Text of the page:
For a systematic comparison, we calculated the optical responses of different structures with p increasing from 400 nm to 700 nm in a step size of 100 nm with l and w fixed to 250 nm and 40 nm, respectively. Setting p as the only variable in the geometric parameters allows the elimination of effects on transmission introduced by variations in l and w in the structures. The FEM-based simulations of the transmission spectra of four aperture arrays are shown in Fig. 3 , along with the spectrum of an isolated aperture having the same values of l (250 nm) and w (40 nm). The transmittance of the single aperture has been rescaled to match the maximum transmission efficiency of the aperture arrays for the purposes of illustration. The trends observed in the simulated results agree well with the measurements, including the red-shifting of the transmission minimum (solid arrow), the modification of LSP peak profile as the periodicity increases and the robustness of the profile of the long-wavelength edge of the LSP peak. Furthermore, a transmission peak (indicated by the triangle markers in Fig. 2 and Fig. 3 for two spectra) located on the short-wavelength side of the periodicity-dependent transmission minimum becomes more noticeable in the computed spectrum. This short-wavelength peak and the adjacent transmission minimum form an asymmetric spectral feature that is not observed in the spectrum of the isolated aperture.
Comparing the transmission spectra of the aperture arrays with that of the single aperture, it is clear that, despite the arrays introducing a distinct periodicity-dependent asymmetric feature, the spectral features generated by aperture-array structure fall within the broad spectral region of the LSP resonance of the single aperture. Results from our previous investigation (Fig. 2 of Ref. 14) revealed that for structures of the same periodicity but different aperture geometries, the location of the asymmetric feature that lies on the short-wavelength side of the LSP peak remains fixed.
Figure 4 shows the positions of the transmission maxima (i.e. those indicated by triangles in Figs. 2 and 3) and minima (i.e. those indicated by arrows in Figs. 2 and 3) of the asymmetric profile as a function of structure periodicity, in which the rectangular and the circular markers represent the positions of the maximum and the minimum, respectively; the solid markers represent the results from FEM simulations and the open markers represent the results from sample measurements. The locations of (0, ± 1) SPP resonances (dashed line) and (0, ± 1) WA excitation (solid line) on Ag/glass interface, calculated from analytic expressions , are also displayed in Fig. 4. It can be seen that the wavelengths of the maxima closely follow the (0, ± 1) WA excitation conditions and the wavelengths of the minima coincide with those of the (0, ± 1) SPP resonances on Au/glass interface. These trends are similar to those reported by Xie et al. studying Bloch modes in 1D slit-aperture arrays . It is worth noting that, although the transformation of the spectrum by the periodicity of the device shown in Fig. 2 and Fig. 3 are similar to what has been reported by Jiang et al. who investigated the rectangular-shaped aperture arrays and suggested that the transmission minimum was caused by the excitation of WAs , Fig. 4 reveals that these periodicity-induced transmission minima are related to SPP resonances, rather than WA excitation.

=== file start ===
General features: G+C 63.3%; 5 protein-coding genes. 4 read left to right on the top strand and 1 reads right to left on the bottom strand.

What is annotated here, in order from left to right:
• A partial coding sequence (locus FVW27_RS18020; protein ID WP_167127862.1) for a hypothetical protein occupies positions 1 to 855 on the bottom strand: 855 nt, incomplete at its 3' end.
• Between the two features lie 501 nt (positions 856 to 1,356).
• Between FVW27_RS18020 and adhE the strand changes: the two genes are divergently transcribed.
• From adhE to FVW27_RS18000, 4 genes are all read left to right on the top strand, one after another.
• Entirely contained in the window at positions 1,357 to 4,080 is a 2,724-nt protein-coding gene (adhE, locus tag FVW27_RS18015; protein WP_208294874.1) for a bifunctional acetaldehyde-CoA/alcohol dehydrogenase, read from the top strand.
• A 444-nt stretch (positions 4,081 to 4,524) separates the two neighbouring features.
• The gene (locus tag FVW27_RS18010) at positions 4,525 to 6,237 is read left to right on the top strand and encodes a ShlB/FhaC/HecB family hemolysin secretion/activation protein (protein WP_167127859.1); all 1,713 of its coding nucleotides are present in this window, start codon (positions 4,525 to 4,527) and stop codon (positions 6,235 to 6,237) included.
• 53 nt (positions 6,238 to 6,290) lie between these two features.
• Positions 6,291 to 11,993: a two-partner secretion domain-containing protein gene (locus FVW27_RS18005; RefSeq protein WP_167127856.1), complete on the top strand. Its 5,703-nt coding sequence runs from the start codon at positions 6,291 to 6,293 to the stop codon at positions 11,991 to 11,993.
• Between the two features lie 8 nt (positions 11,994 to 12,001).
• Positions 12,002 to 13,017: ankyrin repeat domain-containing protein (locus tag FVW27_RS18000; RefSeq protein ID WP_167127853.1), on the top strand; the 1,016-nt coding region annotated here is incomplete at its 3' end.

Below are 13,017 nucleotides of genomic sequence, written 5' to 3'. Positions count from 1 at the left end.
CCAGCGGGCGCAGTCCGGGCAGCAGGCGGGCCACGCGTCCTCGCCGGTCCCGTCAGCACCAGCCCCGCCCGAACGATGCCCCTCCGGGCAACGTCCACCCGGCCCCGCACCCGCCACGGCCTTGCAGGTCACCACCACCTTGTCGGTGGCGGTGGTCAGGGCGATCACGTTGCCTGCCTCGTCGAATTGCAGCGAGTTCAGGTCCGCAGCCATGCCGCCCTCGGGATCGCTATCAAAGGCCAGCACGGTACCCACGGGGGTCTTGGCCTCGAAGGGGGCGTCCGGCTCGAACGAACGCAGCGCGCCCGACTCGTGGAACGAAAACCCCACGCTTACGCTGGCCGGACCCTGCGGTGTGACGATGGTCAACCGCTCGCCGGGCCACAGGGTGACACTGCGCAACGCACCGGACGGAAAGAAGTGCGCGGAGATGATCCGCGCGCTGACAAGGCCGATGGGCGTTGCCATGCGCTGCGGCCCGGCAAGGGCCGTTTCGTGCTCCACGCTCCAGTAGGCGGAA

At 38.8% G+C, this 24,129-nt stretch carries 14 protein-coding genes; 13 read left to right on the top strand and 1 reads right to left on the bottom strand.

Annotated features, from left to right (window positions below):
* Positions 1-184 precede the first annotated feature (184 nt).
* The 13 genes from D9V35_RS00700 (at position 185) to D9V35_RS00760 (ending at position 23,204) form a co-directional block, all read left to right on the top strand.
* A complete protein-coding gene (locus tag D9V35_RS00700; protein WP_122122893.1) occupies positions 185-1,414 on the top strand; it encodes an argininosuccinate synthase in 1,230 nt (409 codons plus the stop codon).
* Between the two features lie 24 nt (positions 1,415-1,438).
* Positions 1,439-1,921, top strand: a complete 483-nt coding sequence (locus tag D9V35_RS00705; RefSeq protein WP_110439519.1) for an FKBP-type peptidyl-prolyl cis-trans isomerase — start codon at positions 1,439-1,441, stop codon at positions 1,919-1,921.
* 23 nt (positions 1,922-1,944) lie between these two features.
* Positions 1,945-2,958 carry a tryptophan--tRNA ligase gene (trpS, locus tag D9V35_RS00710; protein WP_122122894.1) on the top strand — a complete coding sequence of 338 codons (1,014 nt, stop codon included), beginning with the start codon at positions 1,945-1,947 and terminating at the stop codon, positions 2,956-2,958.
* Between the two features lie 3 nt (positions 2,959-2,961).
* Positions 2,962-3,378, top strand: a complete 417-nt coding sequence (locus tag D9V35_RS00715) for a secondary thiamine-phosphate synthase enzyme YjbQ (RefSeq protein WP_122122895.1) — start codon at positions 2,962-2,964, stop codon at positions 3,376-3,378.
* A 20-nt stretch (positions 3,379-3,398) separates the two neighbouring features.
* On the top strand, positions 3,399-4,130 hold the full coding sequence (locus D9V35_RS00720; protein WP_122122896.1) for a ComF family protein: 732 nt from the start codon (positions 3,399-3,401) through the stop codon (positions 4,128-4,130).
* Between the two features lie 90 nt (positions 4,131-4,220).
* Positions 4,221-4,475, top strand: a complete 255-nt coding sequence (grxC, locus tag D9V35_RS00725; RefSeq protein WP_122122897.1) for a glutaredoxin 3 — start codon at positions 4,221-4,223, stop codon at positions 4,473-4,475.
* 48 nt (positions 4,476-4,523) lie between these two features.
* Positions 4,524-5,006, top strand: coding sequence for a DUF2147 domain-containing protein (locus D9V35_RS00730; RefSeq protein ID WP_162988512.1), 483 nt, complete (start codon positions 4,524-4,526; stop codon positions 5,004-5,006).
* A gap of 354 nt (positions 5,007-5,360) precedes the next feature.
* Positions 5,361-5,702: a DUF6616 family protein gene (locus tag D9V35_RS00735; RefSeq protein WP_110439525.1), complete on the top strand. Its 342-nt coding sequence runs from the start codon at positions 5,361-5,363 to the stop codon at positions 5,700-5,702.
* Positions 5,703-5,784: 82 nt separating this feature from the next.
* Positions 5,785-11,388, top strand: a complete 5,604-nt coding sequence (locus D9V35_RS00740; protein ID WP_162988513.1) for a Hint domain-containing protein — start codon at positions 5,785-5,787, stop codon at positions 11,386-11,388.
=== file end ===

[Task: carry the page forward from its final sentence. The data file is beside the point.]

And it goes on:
3. Field distributions
The asymmetric line-shape has been observed in the transmission/reflection spectra of various plasmonic nanostructures and many have applied the concept of Fano resonances to the interpretation of this feature . Fano resonances were discovered by Ugo Fano in a quantum mechanical study of autoionization of atoms; it describes the asymmetric line-shape observed in the excitation spectra in terms of interference between a continuum and a discrete state . As indicated in Fig. 3, the spectral overlapping of the broad LSP resonances of individual aperture and the narrow-band surface wave excitations (WA or SPP) arising from the periodicity of the structure satisfies the requirement for a Fano resonance. By investigating the electric field transformation around the maximum and minimum of the asymmetric spectral feature, the underlying nature of the trends observed in Fig. 4 can be revealed. Figure 5 shows FEM simulations of Ez, the electric field component normal to the metal surface that highlights the excitation status of the surface waves and LSPs, on the y-z plane through the centre of a cross-shaped aperture. The periodicity of the aperture arrays is 600 nm with a transmission spectrum shown as the brown dashed line in Fig. 3. To provide a clear view of the responses of the structure, fields at four wavelengths are displayed: (a) λ = 900 nm, (b) λ = 912 nm (corresponding to a WA), (c) λ = 942 nm (SPP excitation) and (d) λ = 1050 nm. The colour maps shown in Fig. 5 are normalized to the maximum absolute value of Ez at λ = 1050 nm.